Scottish king, David 1, and all four came to
grief at the hands of English armies. Dryburgh Abbey is close to Scott's View, where the novelist often
paused to admire his beloved Eildon Hills, and Smailholm Tower - a typical cattle
stronghold from the days of the Border
In 1998 a small lead casket believed to contain the heart of
Robert the Bruce was re-buried at Melrose Abbey.
In the shadow of the Abbey lies Prionwood Garden, specialising in plants for drying and in
old apple varieties - a lovely spot for a picnic beneath the ancient trees.
Jedburgh Abbey has an impressive Visitor Centre, and the Town
Trail will also take you to the thought-provoking Castle Jail and to the museum at Mary
Queen of Scots' House, where you can trace the tragic Queen's dramatic life story. From
here she made her desperate journey to Hermitage Castle,
the forbidding fortress where her lover Bothwell lay wounded.
A few miles outside Jedburgh you'll find the Harestanes
Countryside Visitor Centre, where you can follow one of several easy woodland walks.
Families will also enjoy meeting the animals at the Jedforest Deer and Farm Park where
there is also a woodland adventure play area plus the chance to see exciting falconary
At the Teviot Smokery, stop to enjoy a riverside stroll
through the Water Gardens, on your way to the pretty market town of Kelso - home of the
Kelso Races - and the fairytale palace of Floors Castle,
with its rich collection of tapestries, paintings, furniture and porcelain.
Travelling from the Abbey towns to the Berwickshire coast,
the countryside changes again, with sweeping views across the sun-dappled farmland of the
Here in the eastern Scottish Borders you'll find an
extraordinary concentraction of fine historic houses, each with its own character and its
own special treasures, from the marble dairy at Manderston to the Victorian splendour of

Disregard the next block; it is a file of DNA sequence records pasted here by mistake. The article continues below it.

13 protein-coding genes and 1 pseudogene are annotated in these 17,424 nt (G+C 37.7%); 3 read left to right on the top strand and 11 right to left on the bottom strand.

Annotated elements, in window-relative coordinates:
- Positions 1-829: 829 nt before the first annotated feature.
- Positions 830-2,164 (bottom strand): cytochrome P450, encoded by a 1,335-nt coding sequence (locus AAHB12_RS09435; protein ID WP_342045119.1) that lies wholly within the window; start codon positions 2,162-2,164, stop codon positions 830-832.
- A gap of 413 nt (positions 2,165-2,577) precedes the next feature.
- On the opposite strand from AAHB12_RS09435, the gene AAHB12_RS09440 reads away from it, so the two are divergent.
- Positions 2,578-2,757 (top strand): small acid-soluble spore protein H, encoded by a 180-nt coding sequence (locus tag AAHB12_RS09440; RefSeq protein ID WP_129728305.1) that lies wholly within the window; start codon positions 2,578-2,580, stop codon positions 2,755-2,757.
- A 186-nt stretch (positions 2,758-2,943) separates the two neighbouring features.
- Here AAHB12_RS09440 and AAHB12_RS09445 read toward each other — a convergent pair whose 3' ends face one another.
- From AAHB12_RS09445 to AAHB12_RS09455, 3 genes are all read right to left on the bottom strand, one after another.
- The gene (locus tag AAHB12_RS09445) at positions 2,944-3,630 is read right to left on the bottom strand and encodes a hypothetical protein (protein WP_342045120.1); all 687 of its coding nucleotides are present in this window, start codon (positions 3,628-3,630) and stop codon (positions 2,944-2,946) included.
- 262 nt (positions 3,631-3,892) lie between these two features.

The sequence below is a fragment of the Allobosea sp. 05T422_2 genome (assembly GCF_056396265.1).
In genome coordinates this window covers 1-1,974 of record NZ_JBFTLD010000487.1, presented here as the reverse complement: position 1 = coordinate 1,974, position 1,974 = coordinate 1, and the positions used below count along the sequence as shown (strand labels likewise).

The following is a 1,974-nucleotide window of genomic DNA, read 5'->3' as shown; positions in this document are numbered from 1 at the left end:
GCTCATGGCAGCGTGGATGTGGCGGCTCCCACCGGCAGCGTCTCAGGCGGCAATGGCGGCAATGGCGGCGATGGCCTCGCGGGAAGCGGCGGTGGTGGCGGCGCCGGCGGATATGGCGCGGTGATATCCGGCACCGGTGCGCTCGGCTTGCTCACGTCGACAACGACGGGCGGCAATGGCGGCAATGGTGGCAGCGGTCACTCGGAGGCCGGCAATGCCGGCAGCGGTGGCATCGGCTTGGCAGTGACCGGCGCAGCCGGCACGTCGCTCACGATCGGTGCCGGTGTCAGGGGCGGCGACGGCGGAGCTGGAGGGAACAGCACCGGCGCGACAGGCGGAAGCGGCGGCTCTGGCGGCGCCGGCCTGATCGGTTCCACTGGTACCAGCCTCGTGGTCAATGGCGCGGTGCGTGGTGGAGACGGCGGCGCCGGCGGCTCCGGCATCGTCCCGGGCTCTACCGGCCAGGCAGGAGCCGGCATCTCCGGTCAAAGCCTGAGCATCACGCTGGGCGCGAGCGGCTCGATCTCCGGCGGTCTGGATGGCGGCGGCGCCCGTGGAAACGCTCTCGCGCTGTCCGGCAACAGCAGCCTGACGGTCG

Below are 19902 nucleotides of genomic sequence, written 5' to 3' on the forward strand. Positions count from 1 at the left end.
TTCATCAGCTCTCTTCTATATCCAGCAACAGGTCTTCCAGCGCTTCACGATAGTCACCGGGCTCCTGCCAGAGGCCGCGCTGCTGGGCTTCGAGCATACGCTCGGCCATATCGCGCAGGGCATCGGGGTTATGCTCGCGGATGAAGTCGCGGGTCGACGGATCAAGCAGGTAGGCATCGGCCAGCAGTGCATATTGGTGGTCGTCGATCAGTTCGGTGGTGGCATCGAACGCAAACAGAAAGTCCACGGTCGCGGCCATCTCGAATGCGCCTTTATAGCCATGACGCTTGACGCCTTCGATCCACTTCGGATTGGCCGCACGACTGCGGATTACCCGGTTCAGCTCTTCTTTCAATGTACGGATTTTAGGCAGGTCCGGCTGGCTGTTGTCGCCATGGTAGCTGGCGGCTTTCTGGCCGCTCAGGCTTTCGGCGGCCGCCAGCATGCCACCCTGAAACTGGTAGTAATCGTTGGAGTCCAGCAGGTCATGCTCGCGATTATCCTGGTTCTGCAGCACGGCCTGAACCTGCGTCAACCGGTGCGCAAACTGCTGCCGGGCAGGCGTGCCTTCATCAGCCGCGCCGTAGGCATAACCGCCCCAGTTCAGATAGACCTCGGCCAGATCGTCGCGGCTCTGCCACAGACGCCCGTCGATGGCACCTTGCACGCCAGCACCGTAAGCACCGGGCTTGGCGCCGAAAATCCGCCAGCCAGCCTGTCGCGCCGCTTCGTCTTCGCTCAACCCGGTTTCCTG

On the outskirts of Lauder, Thirlestane
Castle is amongst the finest stately homes in Scotland, with world famous Restoration
plasterwork ceilings and a delightful collection of historic toys. The old kitchens and
laundries are fascinating and exhibitions depict domestic, sporting and agricultural life
in the Borders over the centuries.
is an outstanding Adam residence where many of the original interior colours have been
retained and the walls are hung with paintings by Van Dyke, Gainsborough and many others.
The beautiful Palladian mansion of Paxton House near
Berwick boasts gorgeous Adam ceilings and original Chippendale furniture. Its magnificent
picture gallery is an outpost of the National Galleries of Scotland.
The museum at Coldstream
features the history of the Coldstream
Guards. Nearby at the Hirsel you can enjoy lakeside and woodland walks, longer over
lunch at lakeside picnic tables and buy high quality craft products direct from the
At Duns Castle
there is an outstanding Wildlife Nature Reserve and a large section of the Berwickshire
coastline has Voluntary Marine Reserve status. A particularly rewarding way to observe the
cliftop bird colonies is to charter a boat from St Abbs.
the colourful local fishing fleet carries on a traditional industry that has lasted for
more than 700 years. The local museum is the home of the magnificent Eyemouth tapestry
commemorating the terrible loss of life in the Eyemouth fishing disaster of 1881.
The small towns and villages of the Berwickshire Coastline
offer seaside holidays with all you could wish for, from dramatic cliffs to picturesque
harbours, and sandy coves - and with the beaches and birdlife of this unspoilt coastline,
your Border's journey draws to a close.
But once you have experienced the timeless pleasures of this
special corner of Scotland, you'll surely return for more.
Click here to go to the Scottish Borders Tourist Board
Click here for Historic Places to Go